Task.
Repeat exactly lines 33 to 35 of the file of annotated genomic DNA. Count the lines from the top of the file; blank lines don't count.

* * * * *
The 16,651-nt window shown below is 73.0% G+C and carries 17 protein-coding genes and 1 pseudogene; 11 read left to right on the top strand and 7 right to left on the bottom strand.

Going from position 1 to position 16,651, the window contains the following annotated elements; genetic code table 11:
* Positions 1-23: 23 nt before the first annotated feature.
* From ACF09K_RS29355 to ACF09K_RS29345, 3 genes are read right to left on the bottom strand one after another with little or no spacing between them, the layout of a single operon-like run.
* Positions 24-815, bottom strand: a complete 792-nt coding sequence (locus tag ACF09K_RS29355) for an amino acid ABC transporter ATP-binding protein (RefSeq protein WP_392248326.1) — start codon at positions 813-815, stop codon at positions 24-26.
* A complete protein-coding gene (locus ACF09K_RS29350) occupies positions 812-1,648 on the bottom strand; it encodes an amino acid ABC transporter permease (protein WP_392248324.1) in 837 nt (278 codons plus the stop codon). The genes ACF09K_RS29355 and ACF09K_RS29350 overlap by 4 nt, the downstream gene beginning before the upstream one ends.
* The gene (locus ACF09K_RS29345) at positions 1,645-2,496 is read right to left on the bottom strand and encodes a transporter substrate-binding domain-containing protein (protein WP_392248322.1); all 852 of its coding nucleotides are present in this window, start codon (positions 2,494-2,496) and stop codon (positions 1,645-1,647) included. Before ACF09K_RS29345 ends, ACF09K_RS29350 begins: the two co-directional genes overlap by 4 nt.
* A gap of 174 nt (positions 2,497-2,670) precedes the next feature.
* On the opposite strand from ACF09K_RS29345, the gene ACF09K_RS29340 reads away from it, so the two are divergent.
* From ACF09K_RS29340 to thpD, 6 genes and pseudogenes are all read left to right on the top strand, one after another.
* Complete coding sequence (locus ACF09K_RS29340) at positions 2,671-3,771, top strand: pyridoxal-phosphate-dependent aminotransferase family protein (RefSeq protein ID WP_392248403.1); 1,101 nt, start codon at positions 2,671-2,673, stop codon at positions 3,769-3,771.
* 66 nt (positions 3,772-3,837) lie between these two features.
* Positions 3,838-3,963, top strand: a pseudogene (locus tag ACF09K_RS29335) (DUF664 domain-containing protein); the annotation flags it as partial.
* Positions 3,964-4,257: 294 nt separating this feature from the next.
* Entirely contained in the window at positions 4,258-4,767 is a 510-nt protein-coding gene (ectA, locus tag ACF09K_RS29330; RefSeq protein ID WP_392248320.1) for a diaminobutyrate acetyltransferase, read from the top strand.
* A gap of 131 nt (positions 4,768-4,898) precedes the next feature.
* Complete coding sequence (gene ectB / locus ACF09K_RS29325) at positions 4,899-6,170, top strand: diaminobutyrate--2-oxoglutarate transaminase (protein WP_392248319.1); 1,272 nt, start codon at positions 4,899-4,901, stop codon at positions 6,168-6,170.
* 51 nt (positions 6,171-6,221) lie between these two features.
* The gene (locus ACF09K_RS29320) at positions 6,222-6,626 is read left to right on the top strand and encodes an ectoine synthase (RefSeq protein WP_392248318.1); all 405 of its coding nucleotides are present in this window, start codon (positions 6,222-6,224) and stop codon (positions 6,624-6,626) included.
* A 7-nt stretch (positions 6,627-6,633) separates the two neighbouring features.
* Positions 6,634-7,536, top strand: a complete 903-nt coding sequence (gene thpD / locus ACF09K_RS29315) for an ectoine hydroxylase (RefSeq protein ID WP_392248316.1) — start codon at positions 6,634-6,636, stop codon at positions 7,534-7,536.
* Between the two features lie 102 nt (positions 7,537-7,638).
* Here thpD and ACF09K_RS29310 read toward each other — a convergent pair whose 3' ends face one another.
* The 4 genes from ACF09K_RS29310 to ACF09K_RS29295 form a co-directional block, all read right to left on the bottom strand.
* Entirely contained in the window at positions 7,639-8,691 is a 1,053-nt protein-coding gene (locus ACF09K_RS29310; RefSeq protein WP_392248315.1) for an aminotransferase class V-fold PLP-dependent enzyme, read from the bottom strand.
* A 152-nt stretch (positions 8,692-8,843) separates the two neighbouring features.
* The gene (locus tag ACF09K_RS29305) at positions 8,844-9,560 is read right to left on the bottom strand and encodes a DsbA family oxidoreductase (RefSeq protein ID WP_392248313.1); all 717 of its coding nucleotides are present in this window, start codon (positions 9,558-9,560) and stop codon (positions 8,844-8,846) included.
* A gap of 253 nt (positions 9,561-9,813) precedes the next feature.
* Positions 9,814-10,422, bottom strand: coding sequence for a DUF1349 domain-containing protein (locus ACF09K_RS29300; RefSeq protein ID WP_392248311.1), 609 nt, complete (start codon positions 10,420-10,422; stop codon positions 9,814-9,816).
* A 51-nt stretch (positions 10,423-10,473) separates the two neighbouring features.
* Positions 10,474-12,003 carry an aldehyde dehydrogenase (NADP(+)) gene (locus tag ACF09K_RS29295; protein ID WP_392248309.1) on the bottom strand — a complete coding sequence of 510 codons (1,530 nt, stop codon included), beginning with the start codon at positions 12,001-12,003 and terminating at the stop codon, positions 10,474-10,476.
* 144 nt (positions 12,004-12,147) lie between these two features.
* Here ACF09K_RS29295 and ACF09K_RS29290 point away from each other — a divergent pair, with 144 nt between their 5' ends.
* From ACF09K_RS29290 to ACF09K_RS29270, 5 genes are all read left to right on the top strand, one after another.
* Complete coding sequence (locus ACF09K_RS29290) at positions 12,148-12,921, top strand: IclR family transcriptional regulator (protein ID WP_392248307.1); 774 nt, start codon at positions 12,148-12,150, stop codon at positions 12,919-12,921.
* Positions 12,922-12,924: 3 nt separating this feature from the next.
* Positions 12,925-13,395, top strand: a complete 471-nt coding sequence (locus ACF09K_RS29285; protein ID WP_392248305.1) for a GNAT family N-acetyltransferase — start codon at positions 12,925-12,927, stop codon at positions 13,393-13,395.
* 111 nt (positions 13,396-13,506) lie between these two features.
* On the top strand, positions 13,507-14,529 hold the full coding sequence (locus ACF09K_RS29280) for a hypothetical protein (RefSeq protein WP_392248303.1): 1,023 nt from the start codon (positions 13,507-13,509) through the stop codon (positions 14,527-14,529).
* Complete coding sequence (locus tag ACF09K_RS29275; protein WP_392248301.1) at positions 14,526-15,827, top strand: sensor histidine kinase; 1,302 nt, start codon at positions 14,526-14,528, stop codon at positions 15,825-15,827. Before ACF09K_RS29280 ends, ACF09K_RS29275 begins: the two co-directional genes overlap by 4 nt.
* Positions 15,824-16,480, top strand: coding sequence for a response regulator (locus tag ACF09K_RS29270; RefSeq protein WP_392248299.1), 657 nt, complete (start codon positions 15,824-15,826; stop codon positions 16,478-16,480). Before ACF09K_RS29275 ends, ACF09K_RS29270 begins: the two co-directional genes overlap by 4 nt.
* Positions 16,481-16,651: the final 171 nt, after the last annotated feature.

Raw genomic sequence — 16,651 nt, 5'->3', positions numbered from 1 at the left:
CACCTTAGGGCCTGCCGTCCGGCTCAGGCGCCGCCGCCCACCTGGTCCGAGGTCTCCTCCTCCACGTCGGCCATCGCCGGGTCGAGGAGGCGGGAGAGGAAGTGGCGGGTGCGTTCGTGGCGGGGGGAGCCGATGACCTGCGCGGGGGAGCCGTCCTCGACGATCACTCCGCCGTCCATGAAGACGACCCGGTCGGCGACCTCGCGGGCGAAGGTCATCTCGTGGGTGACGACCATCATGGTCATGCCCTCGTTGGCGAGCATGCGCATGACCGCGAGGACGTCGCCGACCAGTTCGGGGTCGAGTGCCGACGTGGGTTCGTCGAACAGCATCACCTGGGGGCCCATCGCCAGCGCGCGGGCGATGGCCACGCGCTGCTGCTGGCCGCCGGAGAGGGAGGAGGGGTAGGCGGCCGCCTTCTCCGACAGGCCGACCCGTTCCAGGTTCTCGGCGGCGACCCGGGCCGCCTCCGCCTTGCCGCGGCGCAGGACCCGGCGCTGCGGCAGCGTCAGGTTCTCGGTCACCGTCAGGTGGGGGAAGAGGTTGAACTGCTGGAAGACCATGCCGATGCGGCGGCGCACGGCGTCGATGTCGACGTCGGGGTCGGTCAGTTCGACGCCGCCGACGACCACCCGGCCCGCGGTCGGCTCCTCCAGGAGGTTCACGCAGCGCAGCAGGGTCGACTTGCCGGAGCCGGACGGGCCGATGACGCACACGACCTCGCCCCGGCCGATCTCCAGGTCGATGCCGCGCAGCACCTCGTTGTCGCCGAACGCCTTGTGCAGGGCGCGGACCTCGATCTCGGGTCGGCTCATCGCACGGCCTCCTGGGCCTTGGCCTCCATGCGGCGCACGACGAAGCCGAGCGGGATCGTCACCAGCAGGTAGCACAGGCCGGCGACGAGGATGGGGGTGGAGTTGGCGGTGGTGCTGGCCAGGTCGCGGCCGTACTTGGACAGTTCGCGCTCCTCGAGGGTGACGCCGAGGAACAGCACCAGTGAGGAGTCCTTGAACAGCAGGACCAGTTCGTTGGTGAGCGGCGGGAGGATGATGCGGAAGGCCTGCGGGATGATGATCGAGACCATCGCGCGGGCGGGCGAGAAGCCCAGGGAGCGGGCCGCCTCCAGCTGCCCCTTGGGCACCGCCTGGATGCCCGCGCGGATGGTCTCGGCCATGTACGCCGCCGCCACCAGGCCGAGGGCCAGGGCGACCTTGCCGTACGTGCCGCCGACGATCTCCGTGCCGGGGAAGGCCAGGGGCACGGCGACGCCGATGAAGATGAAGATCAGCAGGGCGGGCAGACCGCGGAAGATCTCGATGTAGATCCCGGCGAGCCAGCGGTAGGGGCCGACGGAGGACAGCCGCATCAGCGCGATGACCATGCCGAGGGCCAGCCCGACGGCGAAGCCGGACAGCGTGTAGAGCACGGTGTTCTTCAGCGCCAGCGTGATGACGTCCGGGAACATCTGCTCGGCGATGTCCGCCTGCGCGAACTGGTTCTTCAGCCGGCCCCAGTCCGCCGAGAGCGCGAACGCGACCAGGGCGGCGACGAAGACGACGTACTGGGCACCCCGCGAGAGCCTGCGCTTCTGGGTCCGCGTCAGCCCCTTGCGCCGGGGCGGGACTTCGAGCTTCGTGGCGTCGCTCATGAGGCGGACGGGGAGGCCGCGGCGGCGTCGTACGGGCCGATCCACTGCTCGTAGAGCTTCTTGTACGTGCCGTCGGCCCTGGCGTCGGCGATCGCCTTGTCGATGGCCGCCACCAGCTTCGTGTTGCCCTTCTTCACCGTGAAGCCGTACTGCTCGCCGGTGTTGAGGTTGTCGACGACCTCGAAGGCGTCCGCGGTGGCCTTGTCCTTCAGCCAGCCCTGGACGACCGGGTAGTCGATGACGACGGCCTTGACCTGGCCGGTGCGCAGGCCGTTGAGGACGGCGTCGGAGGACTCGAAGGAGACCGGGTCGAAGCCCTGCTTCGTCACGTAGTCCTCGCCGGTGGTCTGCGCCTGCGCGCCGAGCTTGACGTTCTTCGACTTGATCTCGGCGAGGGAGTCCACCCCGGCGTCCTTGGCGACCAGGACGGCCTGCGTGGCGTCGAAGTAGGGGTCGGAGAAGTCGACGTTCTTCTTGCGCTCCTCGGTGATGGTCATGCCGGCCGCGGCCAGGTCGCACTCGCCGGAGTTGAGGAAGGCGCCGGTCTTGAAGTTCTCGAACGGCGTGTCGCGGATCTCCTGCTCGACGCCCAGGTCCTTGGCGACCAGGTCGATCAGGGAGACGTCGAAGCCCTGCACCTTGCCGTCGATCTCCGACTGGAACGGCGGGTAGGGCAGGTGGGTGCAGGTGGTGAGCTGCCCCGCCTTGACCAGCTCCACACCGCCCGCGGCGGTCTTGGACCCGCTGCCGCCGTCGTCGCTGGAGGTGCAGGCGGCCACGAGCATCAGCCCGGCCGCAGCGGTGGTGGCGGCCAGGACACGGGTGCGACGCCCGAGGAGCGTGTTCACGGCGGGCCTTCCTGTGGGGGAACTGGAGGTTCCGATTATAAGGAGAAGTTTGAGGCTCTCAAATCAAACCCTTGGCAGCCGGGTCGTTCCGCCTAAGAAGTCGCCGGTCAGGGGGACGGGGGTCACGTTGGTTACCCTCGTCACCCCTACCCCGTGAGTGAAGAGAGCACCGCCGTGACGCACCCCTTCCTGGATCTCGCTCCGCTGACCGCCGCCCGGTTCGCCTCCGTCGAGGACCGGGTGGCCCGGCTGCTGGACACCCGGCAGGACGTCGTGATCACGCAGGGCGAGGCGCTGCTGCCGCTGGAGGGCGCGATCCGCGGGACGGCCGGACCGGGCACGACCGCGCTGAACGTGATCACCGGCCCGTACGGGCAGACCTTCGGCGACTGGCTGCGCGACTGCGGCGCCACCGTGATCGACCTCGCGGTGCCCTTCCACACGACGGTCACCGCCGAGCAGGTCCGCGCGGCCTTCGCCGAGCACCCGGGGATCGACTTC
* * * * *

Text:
* Here ACF09K_RS29295 and ACF09K_RS29290 point away from each other — a divergent pair, with 144 nt between their 5' ends.
* From ACF09K_RS29290 to ACF09K_RS29270, 5 genes are all read left to right on the top strand, one after another.
* Complete coding sequence (locus ACF09K_RS29290) at positions 12,148-12,921, top strand: IclR family transcriptional regulator (protein ID WP_392248307.1); 774 nt, start codon at positions 12,148-12,150, stop codon at positions 12,919-12,921.